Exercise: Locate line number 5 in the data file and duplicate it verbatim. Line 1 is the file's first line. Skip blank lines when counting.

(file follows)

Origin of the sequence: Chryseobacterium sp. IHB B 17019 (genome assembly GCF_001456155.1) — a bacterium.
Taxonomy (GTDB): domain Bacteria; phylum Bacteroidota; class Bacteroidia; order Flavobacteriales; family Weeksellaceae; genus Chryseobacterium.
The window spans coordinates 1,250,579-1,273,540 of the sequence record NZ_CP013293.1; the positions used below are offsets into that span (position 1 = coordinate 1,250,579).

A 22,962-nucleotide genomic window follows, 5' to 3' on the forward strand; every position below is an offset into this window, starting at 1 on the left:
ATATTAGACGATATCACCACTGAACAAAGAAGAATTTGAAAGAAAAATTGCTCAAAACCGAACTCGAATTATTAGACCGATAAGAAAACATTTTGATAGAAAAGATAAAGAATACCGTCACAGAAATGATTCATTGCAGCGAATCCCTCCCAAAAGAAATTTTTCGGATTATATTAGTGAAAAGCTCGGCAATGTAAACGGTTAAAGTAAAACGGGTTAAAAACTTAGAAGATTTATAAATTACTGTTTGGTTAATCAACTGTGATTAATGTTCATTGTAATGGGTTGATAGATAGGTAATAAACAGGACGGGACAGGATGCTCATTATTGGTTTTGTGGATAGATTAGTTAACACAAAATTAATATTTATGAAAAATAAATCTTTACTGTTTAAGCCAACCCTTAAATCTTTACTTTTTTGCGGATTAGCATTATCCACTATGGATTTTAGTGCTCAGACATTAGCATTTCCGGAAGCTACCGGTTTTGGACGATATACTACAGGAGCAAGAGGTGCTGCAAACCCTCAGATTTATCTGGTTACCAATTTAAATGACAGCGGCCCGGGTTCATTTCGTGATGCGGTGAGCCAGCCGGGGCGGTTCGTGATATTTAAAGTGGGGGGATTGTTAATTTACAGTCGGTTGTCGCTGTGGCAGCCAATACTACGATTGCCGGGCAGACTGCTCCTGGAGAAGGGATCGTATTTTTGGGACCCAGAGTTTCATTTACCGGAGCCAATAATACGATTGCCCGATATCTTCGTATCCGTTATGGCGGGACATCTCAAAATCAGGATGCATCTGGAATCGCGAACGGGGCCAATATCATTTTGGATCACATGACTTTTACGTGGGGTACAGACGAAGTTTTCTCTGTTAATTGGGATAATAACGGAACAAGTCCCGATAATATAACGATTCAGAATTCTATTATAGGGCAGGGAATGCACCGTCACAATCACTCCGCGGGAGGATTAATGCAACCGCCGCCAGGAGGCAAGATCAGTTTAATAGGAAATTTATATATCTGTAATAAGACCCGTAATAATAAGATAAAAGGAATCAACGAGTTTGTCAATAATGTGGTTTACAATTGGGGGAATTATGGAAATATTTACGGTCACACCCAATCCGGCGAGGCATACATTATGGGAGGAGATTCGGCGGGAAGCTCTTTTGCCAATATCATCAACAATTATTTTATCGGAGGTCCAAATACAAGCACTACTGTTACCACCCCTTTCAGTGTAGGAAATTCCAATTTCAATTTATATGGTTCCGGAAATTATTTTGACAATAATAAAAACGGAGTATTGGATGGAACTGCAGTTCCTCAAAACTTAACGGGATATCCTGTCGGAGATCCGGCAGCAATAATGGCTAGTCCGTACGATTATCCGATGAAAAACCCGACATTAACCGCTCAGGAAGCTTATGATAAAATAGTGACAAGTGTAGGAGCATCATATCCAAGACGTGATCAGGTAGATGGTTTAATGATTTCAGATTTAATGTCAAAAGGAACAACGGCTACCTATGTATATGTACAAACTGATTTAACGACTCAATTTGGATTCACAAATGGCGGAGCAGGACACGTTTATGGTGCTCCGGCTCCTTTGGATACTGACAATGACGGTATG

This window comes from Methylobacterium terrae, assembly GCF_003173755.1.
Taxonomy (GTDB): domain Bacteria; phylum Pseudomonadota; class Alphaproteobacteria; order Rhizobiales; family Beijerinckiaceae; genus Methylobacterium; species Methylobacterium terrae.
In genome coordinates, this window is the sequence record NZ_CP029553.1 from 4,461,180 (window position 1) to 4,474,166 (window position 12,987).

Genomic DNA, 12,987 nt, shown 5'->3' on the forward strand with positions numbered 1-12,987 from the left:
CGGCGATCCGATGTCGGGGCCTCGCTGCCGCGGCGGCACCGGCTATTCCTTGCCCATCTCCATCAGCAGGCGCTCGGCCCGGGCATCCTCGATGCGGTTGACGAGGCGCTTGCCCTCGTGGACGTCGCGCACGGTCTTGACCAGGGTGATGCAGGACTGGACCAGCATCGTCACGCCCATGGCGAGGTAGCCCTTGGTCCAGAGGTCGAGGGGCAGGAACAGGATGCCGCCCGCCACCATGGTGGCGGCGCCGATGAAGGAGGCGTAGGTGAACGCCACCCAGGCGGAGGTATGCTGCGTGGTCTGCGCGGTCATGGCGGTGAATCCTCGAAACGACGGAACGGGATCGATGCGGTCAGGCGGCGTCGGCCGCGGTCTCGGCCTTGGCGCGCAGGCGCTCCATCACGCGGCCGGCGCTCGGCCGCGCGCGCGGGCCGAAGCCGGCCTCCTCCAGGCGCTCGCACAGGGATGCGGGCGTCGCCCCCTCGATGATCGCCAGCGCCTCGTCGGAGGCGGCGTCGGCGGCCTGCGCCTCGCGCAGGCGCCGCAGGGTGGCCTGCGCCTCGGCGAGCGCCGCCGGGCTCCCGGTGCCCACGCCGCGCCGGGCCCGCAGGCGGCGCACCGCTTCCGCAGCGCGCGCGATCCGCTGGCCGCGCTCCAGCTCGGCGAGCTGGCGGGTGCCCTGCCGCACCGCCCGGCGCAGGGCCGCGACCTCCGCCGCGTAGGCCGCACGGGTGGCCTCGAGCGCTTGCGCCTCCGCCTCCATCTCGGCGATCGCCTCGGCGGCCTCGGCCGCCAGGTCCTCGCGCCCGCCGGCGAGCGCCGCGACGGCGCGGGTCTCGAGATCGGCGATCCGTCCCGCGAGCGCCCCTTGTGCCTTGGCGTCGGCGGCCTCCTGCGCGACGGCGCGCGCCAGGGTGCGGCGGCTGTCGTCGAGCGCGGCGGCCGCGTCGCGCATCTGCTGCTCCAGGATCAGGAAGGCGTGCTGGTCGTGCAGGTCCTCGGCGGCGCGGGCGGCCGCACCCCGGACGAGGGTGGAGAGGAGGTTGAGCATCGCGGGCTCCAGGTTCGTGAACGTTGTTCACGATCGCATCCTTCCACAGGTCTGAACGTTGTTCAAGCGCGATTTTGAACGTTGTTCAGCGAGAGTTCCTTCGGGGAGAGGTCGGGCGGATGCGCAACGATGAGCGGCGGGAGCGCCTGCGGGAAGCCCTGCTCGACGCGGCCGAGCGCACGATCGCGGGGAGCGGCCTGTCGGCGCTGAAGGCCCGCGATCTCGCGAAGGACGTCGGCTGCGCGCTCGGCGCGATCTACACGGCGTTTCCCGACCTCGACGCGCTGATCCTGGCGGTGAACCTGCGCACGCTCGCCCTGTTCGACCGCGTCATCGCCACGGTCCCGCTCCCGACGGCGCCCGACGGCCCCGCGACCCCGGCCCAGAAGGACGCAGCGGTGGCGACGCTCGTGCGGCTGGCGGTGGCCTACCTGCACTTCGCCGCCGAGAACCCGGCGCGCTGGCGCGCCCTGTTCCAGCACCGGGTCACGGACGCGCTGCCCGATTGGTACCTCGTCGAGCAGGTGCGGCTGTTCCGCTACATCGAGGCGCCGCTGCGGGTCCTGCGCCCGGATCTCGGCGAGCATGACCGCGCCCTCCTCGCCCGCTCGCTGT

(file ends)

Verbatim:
ATATTAGACGATATCACCACTGAACAAAGAAGAATTTGAAAGAAAAATTGCTCAAAACCGAACTCGAATTATTAGACCGATAAGAAAACATTTTGATAGAAAAGATAAAGAATACCGTCACAGAAATGATTCATTGCAGCGAATCCCTCCCAAAAGAAATTTTTCGGATTATATTAGTGAAAAGCTCGGCAATGTAAACGGTTAAAGTAAAACGGGTTAAAAACTTAGAAGATTTATAAATTACTGTTTGGTTAATCAACTGTGATTAATGTTCATTGTAATGGGTTGATAGATAGGTAATAAACAGGACGGGACAGGATGCTCATTATTGGTTTTGTGGATAGATTAGTTAACACAAAATTAATATTTATGAAAAATAAATCTTTACTGTTTAAGCCAACCCTTAAATCTTTACTTTTTTGCGGATTAGCATTATCCACTATGGATTTTAGTGCTCAGACATTAGCATTTCCGGAAGCTACCGGTTTTGGACGATATACTACAGGAGCAAGAGGTGCTGCAAACCCTCAGATTTATCTGGTTACCAATTTAAATGACAGCGGCCCGGGTTCATTTCGTGATGCGGTGAGCCAGCCGGGGCGGTTCGTGATATTTAAAGTGGGGGGATTGTTAATTTACAGTCGGTTGTCGCTGTGGCAGCCAATACTACGATTGCCGGGCAGACTGCTCCTGGAGAAGGGATCGTATTTTTGGGACCCAGAGTTTCATTTACCGGAGCCAATAATACGATTGCCCGATATCTTCGTATCCGTTATGGCGGGACATCTCAAAATCAGGATGCATCTGGAATCGCGAACGGGGCCAATATCATTTTGGATCACATGACTTTTACGTGGGGTACAGACGAAGTTTTCTCTGTTAATTGGGATAATAACGGAACAAGTCCCGATAATATAACGATTCAGAATTCTATTATAGGGCAGGGAATGCACCGTCACAATCACTCCGCGGGAGGATTAATGCAACCGCCGCCAGGAGGCAAGATCAGTTTAATAGGAAATTTATATATCTGTAATAAGACCCGTAATAATAAGATAAAAGGAATCAACGAGTTTGTCAATAATGTGGTTTACAATTGGGGGAATTATGGAAATATTTACGGTCACACCCAATCCGGCGAGGCATACATTATGGGAGGAGATTCGGCGGGAAGCTCTTTTGCCAATATCATCAACAATTATTTTATCGGAGGTCCAAATACAAGCACTACTGTTACCACCCCTTTCAGTGTAGGAAATTCCAATTTCAATTTATATGGTTCCGGAAATTATTTTGACAATAATAAAAACGGAGTATTGGATGGAACTGCAGTTCCTCAAAACTTAACGGGATATCCTGTCGGAGATCCGGCAGCAATAATGGCTAGTCCGTACGATTATCCGATGAAAAACCCGACATTAACCGCTCAGGAAGCTTATGATAAAATAGTGACAAGTGTAGGAGCATCATATCCAAGACGTGATCAGGTAGATGGTTTAATGATTTCAGATTTAATGTCAAAAGGAACAACGGCTACCTATGTATATGTACAAACTGATTTAACGACTCAATTTGGATTCACAAATGGCGGAGCAGGACACGTTTATGGTGCTCCGGCTCCTTTGGATACTGACAATGACGGTATG